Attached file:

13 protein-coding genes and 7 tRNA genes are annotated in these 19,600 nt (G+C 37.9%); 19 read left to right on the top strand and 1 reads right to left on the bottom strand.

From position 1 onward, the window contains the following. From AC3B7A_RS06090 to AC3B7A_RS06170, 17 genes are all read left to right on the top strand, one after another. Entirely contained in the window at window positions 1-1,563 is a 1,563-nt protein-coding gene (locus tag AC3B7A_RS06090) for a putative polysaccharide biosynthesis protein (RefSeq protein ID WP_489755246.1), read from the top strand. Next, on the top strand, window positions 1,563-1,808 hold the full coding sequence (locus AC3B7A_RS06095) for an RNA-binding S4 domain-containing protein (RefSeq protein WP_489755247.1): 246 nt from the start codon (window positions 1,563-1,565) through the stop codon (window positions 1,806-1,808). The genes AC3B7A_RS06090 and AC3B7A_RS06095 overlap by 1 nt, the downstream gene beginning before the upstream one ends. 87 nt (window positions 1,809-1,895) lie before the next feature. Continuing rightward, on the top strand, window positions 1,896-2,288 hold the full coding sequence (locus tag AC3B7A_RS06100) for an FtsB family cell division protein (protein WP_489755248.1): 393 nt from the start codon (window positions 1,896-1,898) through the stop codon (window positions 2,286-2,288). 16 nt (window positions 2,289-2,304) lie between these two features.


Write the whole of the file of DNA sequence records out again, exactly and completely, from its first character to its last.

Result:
13 protein-coding genes and 7 tRNA genes are annotated in these 19,600 nt (G+C 37.9%); 19 read left to right on the top strand and 1 reads right to left on the bottom strand.

From position 1 onward, the window contains the following. From AC3B7A_RS06090 to AC3B7A_RS06170, 17 genes are all read left to right on the top strand, one after another. Entirely contained in the window at window positions 1-1,563 is a 1,563-nt protein-coding gene (locus tag AC3B7A_RS06090) for a putative polysaccharide biosynthesis protein (RefSeq protein ID WP_489755246.1), read from the top strand. Next, on the top strand, window positions 1,563-1,808 hold the full coding sequence (locus AC3B7A_RS06095) for an RNA-binding S4 domain-containing protein (RefSeq protein WP_489755247.1): 246 nt from the start codon (window positions 1,563-1,565) through the stop codon (window positions 1,806-1,808). The genes AC3B7A_RS06090 and AC3B7A_RS06095 overlap by 1 nt, the downstream gene beginning before the upstream one ends. 87 nt (window positions 1,809-1,895) lie before the next feature. Continuing rightward, on the top strand, window positions 1,896-2,288 hold the full coding sequence (locus tag AC3B7A_RS06100) for an FtsB family cell division protein (protein WP_489755248.1): 393 nt from the start codon (window positions 1,896-1,898) through the stop codon (window positions 2,286-2,288). 16 nt (window positions 2,289-2,304) lie between these two features.